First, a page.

Thursday 05 March 2015
to 16:15 at
Oskar Klein Auditorium
Claudia de Rham (Case Western Reserve University)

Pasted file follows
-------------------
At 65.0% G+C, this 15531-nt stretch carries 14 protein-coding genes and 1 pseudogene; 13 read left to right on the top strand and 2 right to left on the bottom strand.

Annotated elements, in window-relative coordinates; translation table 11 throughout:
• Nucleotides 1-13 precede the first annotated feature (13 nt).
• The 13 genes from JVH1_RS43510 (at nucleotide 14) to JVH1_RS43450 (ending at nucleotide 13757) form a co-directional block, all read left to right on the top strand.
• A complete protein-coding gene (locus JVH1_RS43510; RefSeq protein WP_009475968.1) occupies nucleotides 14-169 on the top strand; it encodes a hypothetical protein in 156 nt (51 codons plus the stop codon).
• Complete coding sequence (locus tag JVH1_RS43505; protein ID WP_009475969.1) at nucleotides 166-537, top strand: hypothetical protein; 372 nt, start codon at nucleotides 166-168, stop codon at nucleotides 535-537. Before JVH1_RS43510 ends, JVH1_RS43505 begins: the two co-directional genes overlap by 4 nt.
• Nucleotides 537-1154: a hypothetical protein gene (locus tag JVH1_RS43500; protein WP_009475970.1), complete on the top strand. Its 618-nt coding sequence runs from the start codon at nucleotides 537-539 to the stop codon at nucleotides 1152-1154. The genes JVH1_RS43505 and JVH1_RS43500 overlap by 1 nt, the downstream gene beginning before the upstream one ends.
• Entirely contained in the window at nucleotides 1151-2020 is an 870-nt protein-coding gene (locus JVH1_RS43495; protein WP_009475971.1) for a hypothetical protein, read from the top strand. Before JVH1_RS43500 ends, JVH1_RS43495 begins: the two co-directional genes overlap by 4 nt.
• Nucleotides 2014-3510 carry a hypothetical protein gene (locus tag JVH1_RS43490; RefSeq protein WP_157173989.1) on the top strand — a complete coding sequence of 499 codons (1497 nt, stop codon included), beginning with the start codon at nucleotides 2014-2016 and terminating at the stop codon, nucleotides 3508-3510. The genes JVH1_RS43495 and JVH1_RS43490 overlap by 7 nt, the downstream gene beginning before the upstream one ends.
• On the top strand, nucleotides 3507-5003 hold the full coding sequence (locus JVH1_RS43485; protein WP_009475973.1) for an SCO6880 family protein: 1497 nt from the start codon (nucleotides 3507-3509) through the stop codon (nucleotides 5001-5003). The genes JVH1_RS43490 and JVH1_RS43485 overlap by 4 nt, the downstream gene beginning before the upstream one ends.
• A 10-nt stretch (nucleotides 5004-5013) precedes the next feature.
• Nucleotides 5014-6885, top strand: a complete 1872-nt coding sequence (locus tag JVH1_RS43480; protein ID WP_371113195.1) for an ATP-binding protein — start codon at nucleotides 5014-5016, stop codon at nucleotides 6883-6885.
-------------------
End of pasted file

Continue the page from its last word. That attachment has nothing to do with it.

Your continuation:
Our Universe is a remarkable laboratory for physics both at very high and very low energies. Whilst most of the history of our Universe is understood with a remarkable precision, the current state of our Universe remains mystifying, with its 95% of unknown dark matter and dark energy. Could the late-time acceleration of the Universe and the apparent discrepancy with standard particle physics be the first sign of the breakdown of gravity at very large distances ? This is the question I will explore within the context of massive gravity. Whilst massive gravity is one of the earliest and most natural generalization of General Relativity, its fully consistent formulation was only unraveled recently. After discussing its realization I will explore its phenomenological implications, as much on cosmological scales than within the solar system.